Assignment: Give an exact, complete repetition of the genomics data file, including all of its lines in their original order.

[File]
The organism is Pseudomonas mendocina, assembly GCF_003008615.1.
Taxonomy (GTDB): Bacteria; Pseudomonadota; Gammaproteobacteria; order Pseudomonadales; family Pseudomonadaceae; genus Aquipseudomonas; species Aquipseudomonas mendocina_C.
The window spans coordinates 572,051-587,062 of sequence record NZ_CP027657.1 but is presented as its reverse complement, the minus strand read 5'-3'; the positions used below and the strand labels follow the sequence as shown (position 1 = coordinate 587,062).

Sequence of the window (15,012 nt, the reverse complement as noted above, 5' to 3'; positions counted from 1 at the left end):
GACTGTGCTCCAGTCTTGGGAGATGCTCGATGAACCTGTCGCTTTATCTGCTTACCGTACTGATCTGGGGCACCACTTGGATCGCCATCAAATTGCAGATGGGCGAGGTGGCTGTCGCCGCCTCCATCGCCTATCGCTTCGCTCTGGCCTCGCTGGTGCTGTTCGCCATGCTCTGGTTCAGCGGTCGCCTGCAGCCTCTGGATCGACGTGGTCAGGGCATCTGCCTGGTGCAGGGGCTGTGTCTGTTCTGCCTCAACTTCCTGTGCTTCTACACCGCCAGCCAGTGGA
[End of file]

The organism is Pseudomonas mendocina, assembly GCF_003008615.1.
Taxonomy (GTDB): Bacteria; Pseudomonadota; Gammaproteobacteria; order Pseudomonadales; family Pseudomonadaceae; genus Aquipseudomonas; species Aquipseudomonas mendocina_C.
The window spans coordinates 572,051-587,062 of sequence record NZ_CP027657.1 but is presented as its reverse complement, the minus strand read 5'-3'; the positions used below and the strand labels follow the sequence as shown (position 1 = coordinate 587,062).

Sequence of the window (15,012 nt, the reverse complement as noted above, 5' to 3'; positions counted from 1 at the left end):
GACTGTGCTCCAGTCTTGGGAGATGCTCGATGAACCTGTCGCTTTATCTGCTTACCGTACTGATCTGGGGCACCACTTGGATCGCCATCAAATTGCAGATGGGCGAGGTGGCTGTCGCCGCCTCCATCGCCTATCGCTTCGCTCTGGCCTCGCTGGTGCTGTTCGCCATGCTCTGGTTCAGCGGTCGCCTGCAGCCTCTGGATCGACGTGGTCAGGGCATCTGCCTGGTGCAGGGGCTGTGTCTGTTCTGCCTCAACTTCCTGTGCTTCTACACCGCCAGCCAGTGGA